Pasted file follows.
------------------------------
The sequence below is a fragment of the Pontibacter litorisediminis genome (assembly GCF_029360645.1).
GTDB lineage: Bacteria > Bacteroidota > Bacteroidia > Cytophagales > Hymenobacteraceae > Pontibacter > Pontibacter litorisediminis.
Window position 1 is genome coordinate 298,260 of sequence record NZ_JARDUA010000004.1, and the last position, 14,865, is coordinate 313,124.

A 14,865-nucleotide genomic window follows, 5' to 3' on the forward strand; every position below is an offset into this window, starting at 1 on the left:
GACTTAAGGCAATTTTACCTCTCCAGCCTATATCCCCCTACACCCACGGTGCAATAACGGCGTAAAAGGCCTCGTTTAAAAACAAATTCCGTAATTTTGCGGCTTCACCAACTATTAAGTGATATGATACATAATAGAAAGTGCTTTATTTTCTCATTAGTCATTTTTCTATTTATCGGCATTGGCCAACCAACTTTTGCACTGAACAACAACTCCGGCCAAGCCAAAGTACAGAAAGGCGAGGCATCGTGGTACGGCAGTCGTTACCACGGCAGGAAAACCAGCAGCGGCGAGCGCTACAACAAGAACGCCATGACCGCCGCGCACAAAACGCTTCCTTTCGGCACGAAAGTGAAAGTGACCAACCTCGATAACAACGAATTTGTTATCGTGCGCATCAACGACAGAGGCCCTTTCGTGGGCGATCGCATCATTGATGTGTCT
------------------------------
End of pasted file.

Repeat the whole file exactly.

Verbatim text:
The sequence below is a fragment of the Pontibacter litorisediminis genome (assembly GCF_029360645.1).
GTDB lineage: Bacteria > Bacteroidota > Bacteroidia > Cytophagales > Hymenobacteraceae > Pontibacter > Pontibacter litorisediminis.
Window position 1 is genome coordinate 298,260 of sequence record NZ_JARDUA010000004.1, and the last position, 14,865, is coordinate 313,124.

A 14,865-nucleotide genomic window follows, 5' to 3' on the forward strand; every position below is an offset into this window, starting at 1 on the left:
GACTTAAGGCAATTTTACCTCTCCAGCCTATATCCCCCTACACCCACGGTGCAATAACGGCGTAAAAGGCCTCGTTTAAAAACAAATTCCGTAATTTTGCGGCTTCACCAACTATTAAGTGATATGATACATAATAGAAAGTGCTTTATTTTCTCATTAGTCATTTTTCTATTTATCGGCATTGGCCAACCAACTTTTGCACTGAACAACAACTCCGGCCAAGCCAAAGTACAGAAAGGCGAGGCATCGTGGTACGGCAGTCGTTACCACGGCAGGAAAACCAGCAGCGGCGAGCGCTACAACAAGAACGCCATGACCGCCGCGCACAAAACGCTTCCTTTCGGCACGAAAGTGAAAGTGACCAACCTCGATAACAACGAATTTGTTATCGTGCGCATCAACGACAGAGGCCCTTTCGTGGGCGATCGCATCATTGATGTGTCT